Energy & Power
The Museum's collections on energy and power illuminate the role of fire, steam, wind, water, electricity, and the atom in the nation's history. The artifacts include wood-burning stoves, water turbines, and windmills, as well as steam, gas, and diesel engines. Oil-exploration and coal-mining equipment form part of these collections, along with a computer that controlled a power plant and even bubble chambers—a tool of physicists to study protons, electrons, and other charged particles.
A special strength of the collections lies in objects related to the history of electrical power, including generators, batteries, cables, transformers, and early photovoltaic cells. A group of Thomas Edison's earliest light bulbs are a precious treasure. Hundreds of other objects represent the innumerable uses of electricity, from streetlights and railway signals to microwave ovens and satellite equipment.
- The three-masted wooden propeller Edward Smith was built in 1890 by F.W. Wheeler & Co. at West Bay City, Michigan. The 201-foot bulk freighter is best known for rescuing crew from the old wooden steamer Annie Young on 20 October 1890 in Lake Huron. The Young was transporting a cargo of coal from Buffalo to Gladstone, MI when a fire began somewhere in the vicinity of the boiler.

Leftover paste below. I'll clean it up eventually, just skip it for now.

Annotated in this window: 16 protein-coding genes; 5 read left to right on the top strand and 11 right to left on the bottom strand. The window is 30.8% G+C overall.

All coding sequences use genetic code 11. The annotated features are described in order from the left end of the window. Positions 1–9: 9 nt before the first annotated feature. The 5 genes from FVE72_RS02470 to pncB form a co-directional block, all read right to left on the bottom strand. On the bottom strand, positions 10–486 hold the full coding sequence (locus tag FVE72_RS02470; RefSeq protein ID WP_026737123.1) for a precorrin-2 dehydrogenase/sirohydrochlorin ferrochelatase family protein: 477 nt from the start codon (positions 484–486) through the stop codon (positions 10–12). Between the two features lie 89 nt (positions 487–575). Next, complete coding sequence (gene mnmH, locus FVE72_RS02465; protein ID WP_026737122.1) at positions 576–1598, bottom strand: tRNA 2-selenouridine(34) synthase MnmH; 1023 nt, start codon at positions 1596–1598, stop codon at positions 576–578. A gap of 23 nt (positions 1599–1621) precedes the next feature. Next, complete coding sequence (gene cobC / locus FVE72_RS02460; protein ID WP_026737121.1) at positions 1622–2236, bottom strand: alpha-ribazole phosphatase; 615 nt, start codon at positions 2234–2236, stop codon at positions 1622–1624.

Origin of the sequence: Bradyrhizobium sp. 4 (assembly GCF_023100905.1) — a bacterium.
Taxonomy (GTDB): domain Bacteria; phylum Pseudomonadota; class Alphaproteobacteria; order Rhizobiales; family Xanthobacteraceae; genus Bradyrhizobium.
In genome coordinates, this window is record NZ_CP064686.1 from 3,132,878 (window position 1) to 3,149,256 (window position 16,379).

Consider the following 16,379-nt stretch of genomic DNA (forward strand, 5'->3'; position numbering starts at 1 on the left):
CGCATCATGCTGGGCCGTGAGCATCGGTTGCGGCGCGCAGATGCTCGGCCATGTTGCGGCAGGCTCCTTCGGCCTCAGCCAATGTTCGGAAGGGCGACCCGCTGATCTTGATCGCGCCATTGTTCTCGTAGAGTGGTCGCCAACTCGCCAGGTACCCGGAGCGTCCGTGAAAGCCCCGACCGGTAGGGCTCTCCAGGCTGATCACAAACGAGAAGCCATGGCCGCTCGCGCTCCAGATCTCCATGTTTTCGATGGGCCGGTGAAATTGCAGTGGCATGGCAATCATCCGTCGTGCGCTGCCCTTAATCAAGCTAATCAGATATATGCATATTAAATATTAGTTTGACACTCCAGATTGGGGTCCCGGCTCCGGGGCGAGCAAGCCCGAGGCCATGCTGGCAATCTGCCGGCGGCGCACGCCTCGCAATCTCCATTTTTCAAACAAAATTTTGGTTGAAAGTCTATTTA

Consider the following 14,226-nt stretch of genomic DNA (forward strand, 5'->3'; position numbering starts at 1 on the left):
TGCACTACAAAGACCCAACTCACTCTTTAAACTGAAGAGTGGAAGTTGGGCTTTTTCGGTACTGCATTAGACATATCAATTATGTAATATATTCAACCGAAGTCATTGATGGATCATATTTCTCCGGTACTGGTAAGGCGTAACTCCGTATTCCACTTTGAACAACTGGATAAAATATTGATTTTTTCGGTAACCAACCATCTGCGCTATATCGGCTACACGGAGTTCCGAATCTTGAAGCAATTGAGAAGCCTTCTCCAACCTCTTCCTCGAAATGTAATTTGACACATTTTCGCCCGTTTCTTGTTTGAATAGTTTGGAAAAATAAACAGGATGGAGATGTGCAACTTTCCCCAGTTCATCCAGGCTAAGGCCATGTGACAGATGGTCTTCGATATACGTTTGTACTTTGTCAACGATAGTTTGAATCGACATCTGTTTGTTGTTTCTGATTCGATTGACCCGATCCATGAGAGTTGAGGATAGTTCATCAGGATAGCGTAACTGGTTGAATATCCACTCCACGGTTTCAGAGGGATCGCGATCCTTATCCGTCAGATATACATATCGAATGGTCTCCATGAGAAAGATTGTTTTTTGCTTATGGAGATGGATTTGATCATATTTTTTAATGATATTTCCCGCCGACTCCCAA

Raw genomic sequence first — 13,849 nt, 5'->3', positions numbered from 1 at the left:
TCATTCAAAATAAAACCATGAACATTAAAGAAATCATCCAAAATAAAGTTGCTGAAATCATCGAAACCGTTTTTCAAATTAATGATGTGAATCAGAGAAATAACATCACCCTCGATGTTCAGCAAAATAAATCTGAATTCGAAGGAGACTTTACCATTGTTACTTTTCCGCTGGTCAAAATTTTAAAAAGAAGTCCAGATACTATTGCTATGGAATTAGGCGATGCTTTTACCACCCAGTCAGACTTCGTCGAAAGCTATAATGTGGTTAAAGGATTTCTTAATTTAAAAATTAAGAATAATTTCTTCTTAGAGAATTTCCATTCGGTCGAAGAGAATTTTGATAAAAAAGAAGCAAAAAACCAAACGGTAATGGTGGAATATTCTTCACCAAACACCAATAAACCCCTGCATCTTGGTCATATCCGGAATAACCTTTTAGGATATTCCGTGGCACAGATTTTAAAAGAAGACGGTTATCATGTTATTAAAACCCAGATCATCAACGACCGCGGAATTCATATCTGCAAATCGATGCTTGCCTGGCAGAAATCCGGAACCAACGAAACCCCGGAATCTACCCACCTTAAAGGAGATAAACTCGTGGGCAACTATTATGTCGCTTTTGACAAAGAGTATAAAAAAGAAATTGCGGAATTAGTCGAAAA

- Upbound from Marine City, Smith’s Captain Mitchell saw the Young on fire, dropped the two barges he was towing and began circling the burning ship, rescuing 13 crew and the captain. Nine men were lost when their lifeboat swamped and sank. Capt. Mitchell was awarded a lifesaving medal for his efforts; Annie Young had been insured for $55,000.
- In 1900, the Smith was renamed Zillah, when transferred at Port Huron, MI to new owners. On 29 August 1926, Zillah was transporting a cargo of heavy limestone when it sailed into a summer storm in Whitefish Bay, Lake Superior. The old steamer began to take on water, and the crew removed their belongings while Zillah coasted in a circle. The crew was rescued without loss by the steamer William B. Schiller, with assistance from the Coast Guard. Shortly afterwards, the ship rolled over and sank. The Zillah’s wreck was located in 1975.
- Date made
- ship transferred to Michigan
- ship sank
- ship wreckage located
- built ship, Edward Smith
- F. W. Wheeler & Co.
- ID Number
- catalog number
- accession number
- Data Source
- National Museum of American History